Thomas J. Ferraro has argued precisely this in a fabulous essay called “Urbane Villager” (Ferraro 2004). The dichotomy between the crass Jersey boozer and the classy singer of American standards is false, as it is between the racially challenged jokester and the swinging vocalist. Why, then, do writers routinely tout Sinatra’s civil-rights commitments, which are indeed there in the record—think of Sinatra’s Popular-Front anthem “The House I Live In” (1945), or his refusal to stay in segregated hotels without Sammy Davis Jr.—while making no attempt to link these with the problematic performative politics that produced the Rat Pack? (For a telling and excellent exception, see Roediger 2006, 235–44.) I don’t think you can excuse stage practice by way of the star’s offstage persona. Bruce Springsteen is closer to the mark in hailing Sinatra’s “deep blueness”: “while his music became synonymous with black tie, good life, the best booze, women, sophistication, his blues voice was always the sound of hard luck and men late at night with the last ten dollars in their pockets trying to figure a way” (qtd. in Ferraro 144–45), a structure of feeling that for me encompasses not only Sinatra’s classiness and working-classness both but also his general indebtedness to canons of African-American swing, the embrace of which Sinatra was all too aware—hence his handling of it through blackface.

Sinatra was always singing to his mother, John Gennari has forcefully argued (Gennari 2004). She was the social-psychological root of his relation to his audience—hence its intimacy but also, Gennari suggests, its crisis of masculinity, always on display. Dino was the real gangsta; Sinatra was the mama’s boy. Mammissimo, it’s called, and it returns Sinatra to a primal scene every time he sings—to a mammy. Sinatra is always in a kind of masculinist drag. And it’s this drag act—Frank Sinatra, an American, one of the roughs, a cosmos—that requires just a little help from his black friends, a fact that Sinatra at the Sands very usefully helps clarify.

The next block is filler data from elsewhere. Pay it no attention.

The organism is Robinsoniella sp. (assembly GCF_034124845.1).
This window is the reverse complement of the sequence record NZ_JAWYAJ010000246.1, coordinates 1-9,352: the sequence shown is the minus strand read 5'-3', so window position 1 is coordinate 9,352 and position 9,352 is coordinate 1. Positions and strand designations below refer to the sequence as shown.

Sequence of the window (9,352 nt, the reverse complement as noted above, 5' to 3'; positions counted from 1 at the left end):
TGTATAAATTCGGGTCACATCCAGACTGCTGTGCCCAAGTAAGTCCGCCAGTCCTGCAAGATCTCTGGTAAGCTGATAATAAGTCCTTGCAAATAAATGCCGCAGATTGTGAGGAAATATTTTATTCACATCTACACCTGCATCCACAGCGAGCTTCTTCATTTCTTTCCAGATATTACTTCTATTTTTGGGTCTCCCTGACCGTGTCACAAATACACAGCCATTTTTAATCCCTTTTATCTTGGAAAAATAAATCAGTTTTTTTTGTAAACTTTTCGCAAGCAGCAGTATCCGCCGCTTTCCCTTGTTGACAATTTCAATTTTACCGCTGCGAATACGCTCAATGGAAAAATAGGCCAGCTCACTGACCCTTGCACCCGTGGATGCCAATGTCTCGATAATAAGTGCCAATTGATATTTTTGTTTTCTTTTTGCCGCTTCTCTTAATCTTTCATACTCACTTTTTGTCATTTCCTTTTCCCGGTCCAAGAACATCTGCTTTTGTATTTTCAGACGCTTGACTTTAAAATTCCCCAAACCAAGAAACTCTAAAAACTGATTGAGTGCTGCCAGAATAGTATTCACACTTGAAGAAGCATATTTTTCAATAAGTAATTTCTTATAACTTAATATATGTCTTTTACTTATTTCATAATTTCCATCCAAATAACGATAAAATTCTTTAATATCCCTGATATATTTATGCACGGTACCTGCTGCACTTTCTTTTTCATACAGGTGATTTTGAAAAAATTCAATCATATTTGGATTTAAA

Eric Lott teaches American Studies at the University of Virginia. He is the author of Love and Theft: Blackface Minstrelsy and the American Working Class (Oxford University Press, 1993) and The Disappearing Liberal Intellectual (Basic Books, 2006). He has just completed a study of white cultural formations and their uses of African American symbolic capital entitled Black Mirror.

Works Cited

Ch'ien, Evelyn Nien-Ming. 2005. Weird English. Cambridge, MA: Harvard UP.

Ferraro, Thomas J. 2004. “Urbane Villager.” In Pugliese, Stanislao G., ed., Frank Sinatra: History, Identity, and Italian American Culture. New York: Palgrave, 135–46.

Jefferson, Margo. 1994. “Seducified by a Minstrel Show.” New York Times: 22 May.

Gennari, John. 2004. “Mammissimo: Dolly and Frankie Sinatra and the Italian American Mother/Son Thing,” in Pugliese, Stanislao G., ed., Frank Sinatra: History, Identity, and Italian American Culture. New York: Palgrave, 127–34.

Roediger, David R. 2006. Working Toward Whiteness: How America’s Immigrants Became White: The Strange Journey from Ellis Island to the Suburbs. New York: Basic, 235–44.

Sinatra, Frank with Count Basie and the Orchestra. 1966. Sinatra at the Sands. Reprise/Warner.